Is change keeping you up at night?

Several weeks ago I learned some disturbing news. Back where I grew up in Northeastern Pennsylvania, the decision was made to tear down the building which served as the parish church and parochial school I attended all throughout my early childhood. Hearing about this and seeing the pictures seemed to suddenly thrust all the precious memories I have of my grade school experience, the Polish Nuns and serving as an altar boy into a dark and stomach-wrenching void.

The last time I felt something similar was when I watched Veterans Stadium in Philadelphia be imploded in order to accommodate the new baseball field, Citizens’ Bank Park. All those memories of going to ballgames at “the Vet” as a kid with my Dad and brother were turned into ashes in a matter of a few seconds. Or were they?

I know I’m not alone in experiencing the kinds of feelings these situations evoke. Such occurrences are common to all of us. They are part of the fabric that is time, and as time marches on, change inevitably keeps up the pace—sometimes in sync; sometimes a whole lot slower. It’s all part of life’s journey and experienced by all of us everywhere without exception.

For example, look at the credit union system. There was a time when the US was home to more than 10,000 credit unions. How many do we have today? What about all those stories of credit unions that had once used a cigar box to store money and receipts and today are organizations that can boast having assets in the billions? I remember hearing those stories. You, too, may have heard them.

Today’s credit union system continues to change almost on a daily basis. There are new regulations, new threats, new products and services, and let’s not forget new ways to engage members. Paper has evolved into the digital, and mobility is rattling the stability of bricks and mortar. Long time CEOs are retiring, passing the torch to a new generation. And all the while it seems more and more people are discovering the value of credit unions and transferring their accounts to them from banks.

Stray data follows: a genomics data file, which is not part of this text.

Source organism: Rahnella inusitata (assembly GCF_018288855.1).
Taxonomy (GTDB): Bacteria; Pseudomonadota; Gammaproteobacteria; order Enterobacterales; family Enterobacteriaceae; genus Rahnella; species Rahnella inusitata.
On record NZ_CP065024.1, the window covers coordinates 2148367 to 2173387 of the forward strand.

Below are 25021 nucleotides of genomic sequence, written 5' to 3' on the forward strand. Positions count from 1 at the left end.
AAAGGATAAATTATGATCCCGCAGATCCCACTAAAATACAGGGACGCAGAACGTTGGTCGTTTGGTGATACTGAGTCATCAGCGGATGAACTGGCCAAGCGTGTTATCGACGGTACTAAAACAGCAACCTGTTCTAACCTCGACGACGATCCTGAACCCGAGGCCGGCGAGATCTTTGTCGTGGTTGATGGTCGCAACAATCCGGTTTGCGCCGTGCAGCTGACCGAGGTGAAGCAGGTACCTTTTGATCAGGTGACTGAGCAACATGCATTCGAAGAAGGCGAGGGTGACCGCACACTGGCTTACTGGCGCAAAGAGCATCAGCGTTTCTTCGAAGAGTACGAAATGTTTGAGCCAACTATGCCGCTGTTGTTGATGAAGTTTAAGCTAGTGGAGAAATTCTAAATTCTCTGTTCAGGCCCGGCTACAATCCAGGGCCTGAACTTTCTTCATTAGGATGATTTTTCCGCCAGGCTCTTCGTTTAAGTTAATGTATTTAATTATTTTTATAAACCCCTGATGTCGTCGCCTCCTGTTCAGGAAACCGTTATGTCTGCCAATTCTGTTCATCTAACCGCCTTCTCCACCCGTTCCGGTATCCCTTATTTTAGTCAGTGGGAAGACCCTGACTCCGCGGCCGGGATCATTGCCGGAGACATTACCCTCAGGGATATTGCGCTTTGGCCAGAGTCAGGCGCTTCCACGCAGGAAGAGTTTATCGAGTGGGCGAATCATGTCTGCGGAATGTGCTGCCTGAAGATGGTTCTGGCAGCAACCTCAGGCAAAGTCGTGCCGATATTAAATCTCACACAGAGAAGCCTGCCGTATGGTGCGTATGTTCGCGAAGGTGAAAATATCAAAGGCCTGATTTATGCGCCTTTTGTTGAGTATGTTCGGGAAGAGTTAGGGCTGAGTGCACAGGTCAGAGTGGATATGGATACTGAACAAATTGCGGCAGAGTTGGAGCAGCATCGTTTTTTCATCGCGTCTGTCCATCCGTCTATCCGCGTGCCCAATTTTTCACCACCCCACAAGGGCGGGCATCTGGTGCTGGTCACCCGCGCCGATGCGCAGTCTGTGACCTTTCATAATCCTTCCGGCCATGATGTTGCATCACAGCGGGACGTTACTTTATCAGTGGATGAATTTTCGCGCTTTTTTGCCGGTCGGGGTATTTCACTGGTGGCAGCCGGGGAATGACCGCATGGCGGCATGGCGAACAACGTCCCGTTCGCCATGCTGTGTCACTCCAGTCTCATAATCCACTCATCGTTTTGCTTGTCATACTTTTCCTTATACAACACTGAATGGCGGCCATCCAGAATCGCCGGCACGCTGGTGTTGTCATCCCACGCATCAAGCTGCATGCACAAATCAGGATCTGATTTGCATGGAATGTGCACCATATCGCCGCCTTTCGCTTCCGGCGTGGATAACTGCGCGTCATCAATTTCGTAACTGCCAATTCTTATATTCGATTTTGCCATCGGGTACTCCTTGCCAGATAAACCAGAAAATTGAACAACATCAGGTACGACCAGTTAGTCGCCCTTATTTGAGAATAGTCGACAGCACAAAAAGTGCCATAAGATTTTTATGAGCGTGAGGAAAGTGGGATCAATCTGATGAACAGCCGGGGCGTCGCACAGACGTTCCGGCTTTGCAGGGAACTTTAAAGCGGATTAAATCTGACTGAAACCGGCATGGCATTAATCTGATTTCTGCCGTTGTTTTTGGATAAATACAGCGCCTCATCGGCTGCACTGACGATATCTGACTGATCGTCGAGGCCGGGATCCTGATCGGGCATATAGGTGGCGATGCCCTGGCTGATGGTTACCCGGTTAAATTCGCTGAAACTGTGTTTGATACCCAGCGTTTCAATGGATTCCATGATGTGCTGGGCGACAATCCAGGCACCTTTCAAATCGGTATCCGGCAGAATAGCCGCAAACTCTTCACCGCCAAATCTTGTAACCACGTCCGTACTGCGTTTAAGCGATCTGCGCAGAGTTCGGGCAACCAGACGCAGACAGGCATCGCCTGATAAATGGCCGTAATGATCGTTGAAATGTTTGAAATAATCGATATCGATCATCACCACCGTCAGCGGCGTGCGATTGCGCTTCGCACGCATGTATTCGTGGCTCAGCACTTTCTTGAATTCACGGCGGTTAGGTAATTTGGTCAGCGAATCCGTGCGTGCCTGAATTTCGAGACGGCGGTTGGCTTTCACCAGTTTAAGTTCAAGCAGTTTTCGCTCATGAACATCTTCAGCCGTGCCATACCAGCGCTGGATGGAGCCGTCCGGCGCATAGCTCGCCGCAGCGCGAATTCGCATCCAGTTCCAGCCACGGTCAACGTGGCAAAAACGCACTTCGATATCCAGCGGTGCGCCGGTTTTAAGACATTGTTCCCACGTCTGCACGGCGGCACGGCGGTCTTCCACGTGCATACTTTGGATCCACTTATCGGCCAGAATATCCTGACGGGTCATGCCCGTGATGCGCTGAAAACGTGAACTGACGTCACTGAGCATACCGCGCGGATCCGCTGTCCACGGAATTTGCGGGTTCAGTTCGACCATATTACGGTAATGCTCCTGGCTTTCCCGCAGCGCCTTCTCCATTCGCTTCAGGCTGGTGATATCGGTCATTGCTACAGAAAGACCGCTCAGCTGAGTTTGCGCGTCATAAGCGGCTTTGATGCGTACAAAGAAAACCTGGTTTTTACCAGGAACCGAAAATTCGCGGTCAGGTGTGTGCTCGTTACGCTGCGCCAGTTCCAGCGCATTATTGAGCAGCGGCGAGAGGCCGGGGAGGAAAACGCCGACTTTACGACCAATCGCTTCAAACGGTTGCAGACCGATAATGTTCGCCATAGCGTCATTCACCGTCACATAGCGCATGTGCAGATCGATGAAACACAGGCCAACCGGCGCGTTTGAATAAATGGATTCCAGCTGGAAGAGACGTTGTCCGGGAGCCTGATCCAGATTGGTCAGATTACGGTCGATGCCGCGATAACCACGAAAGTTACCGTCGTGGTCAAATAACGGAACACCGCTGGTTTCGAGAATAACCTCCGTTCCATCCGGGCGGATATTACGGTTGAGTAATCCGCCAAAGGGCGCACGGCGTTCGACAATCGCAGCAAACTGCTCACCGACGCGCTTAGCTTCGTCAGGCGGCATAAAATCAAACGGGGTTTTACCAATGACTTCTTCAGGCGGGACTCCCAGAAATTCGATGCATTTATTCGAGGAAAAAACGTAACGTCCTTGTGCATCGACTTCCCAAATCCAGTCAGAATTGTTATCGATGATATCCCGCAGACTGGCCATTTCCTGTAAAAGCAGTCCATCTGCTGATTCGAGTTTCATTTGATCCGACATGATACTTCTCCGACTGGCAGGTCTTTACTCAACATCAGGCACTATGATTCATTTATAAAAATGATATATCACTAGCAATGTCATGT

There’s no doubt, change permeates every nook and cranny of the credit union community and it only stands to reason. If credit unions are growing, developing and expanding in membership, sophistication, products, and services, then change is to be expected. It’s just something we have to learn to accept and live with.

I for one am certainly seeing change dominate the headlines of my life story at the moment. I’m in the process of relocating from Southern California to Madison Wisconsin. I’ve started a new job as Editor-in-Chief of Credit Union Magazine at CUNA. My wife, Deborah, and I are selling our house in Cali. We’re also buying a house in Madison . . . and, those are just the headlines!

Seeing photos of my church and school being torn down and moving from the Pacific Time Zone to the Central Time Zone where I’ll be breaking out the winter clothes and learning to navigate the halls of CUNA certainly embody change.

For some folks, such change can be earth shattering, rocking the status quo beyond belief. For others, among whom I identify, such change represents the start of a new chapter and a whole new set of opportunities.

And, as for letting go of what has seemed to be such icons of my history, whether it’s Veterans Stadium or my home in California, I look at it this way.

When change takes us on a new path, we don’t lose the past or what we left behind. All of it continues to be with us as part of our personal heritage, safely entrenched within the vault of our sweetest memories. Those memories help form the foundation on which we will build new friendships and experiences. And most important, it’s those memories that will also help shape and influence everything we’ll do in the years to come.

So why let change keep you up at night? After all, once you take a closer look, maybe it’s not all that it’s cracked up to be?

Walt Laskos

Walt Laskos

Walt Laskos, C.U.D.E., M. Div., is editor-in-chief of CUNA’s monthly flagship publication, Credit Union Magazine. He is a DE (Development Educator) with a background spanning more ... Web: Details